So what is your dream? Are you watching other people live their dreams, instead of working towards yours?

© Gaye Wilson 2009
I just finished reading one of the most appalling stories I have ever read: Carolyn Jessop’s tale of escape from a polygamous religious sect in the USA. It’s called Escape and it is a chilling account of rape, physical and mental abuse, child molestation and repression that is happening right now.

After seventeen years as a plural wife in horrible circumstances, Carolyn Jessop managed to escape the community with her eight children. She fought to gain custody of them against the considerable financial and other power of her husband and the cult in which he was a highstanding member.

How does this relate to All Paths To Victory? Heaps.

In order to escape from an intolerable situation, Carolyn Jessop did a number of things, all of which were essential to her success.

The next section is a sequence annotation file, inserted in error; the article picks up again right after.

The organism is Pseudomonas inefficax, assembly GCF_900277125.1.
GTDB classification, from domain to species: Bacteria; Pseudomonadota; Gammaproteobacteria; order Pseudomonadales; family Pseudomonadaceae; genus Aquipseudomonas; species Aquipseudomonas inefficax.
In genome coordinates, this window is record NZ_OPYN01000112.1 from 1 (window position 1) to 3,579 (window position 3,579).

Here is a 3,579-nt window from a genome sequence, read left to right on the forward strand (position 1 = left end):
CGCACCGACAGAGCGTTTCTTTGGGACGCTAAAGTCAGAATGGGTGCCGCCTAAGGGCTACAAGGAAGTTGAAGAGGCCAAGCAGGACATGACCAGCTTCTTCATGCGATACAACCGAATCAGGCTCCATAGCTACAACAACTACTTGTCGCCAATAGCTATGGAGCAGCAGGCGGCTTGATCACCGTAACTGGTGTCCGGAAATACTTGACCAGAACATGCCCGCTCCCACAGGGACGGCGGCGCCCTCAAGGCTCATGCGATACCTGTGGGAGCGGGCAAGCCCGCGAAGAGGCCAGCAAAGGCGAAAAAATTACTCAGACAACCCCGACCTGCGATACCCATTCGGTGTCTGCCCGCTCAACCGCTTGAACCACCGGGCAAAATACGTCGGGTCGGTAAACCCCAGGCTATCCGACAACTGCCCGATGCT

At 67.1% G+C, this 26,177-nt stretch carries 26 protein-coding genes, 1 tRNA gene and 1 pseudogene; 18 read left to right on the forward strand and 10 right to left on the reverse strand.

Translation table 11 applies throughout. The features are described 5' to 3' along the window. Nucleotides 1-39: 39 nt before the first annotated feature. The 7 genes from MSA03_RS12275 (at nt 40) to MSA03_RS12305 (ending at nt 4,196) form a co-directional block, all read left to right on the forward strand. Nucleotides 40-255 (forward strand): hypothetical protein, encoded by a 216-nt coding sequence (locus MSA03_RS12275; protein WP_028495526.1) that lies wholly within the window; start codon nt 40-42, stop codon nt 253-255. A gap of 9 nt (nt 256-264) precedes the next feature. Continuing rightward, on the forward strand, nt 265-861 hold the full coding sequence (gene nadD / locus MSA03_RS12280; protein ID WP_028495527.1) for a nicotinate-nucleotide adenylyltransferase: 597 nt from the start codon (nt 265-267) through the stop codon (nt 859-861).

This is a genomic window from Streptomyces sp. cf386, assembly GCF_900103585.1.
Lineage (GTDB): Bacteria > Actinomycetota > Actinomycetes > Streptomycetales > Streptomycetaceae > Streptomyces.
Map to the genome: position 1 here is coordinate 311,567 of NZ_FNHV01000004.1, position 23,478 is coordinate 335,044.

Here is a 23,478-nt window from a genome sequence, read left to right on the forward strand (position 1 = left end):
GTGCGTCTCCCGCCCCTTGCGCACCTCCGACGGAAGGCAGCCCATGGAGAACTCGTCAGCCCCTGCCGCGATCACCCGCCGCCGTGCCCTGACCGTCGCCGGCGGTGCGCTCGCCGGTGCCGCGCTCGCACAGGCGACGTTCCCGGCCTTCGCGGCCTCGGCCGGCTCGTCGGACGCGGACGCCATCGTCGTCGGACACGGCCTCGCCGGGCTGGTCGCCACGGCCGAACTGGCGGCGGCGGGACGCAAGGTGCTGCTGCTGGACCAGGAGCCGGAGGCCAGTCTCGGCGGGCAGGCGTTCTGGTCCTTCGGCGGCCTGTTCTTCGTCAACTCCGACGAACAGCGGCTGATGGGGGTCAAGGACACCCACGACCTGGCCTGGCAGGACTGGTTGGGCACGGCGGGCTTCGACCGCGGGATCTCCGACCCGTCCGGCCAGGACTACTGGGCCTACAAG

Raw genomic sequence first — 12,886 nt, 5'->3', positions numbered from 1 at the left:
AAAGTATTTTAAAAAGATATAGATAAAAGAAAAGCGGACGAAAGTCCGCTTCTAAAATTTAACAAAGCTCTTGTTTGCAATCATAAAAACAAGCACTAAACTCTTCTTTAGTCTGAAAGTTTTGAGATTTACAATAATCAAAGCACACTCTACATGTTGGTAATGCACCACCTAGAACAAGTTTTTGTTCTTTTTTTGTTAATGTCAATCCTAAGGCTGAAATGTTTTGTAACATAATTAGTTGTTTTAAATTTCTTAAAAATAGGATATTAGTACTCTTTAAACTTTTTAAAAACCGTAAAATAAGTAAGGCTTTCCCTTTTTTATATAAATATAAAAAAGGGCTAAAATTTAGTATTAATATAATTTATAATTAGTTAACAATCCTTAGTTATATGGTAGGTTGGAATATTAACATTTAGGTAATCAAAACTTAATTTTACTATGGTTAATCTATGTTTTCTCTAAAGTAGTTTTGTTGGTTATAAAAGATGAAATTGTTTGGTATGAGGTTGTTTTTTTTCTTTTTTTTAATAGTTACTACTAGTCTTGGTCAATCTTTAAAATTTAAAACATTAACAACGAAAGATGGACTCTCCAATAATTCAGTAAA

She made the decision to leave the cult.
When things became too intolerable to bear, and she was in constant fear for the safety of herself and her children, she made the monumental and scary decision to get out.

She prepared herself for action.
Although she owned nothing in her name, she managed to save medications for her handicapped son, and prepared herself as much as possible mentally for the action required.

She took action.
When the time came, when circumstances were the best they would ever be, she took action, and secretly bundled her eight children into a van and drove away, despite the protests of some of the children.

She enlisted help.
Her sister and brother had already left the community, and she asked them for help, which they gave. She also asked for help from politicians, once she was out of the community.

She fought for what she believed in.
She fought for the custody of her children. She fought her eldest daughter who was so brainwashed that she returned to the cult when she became a legal adult. She spoke out against the cult and its manipulative and abusive members, and was heard.

She followed through.
She’s now a member of an organisation that is dedicated to assisting members of religious cults who have been abused. In other words, she not only worked for and obtained her own victory, but is also helping others with theirs.

I salute you, Carolyn Jessop.

Go here to read the book.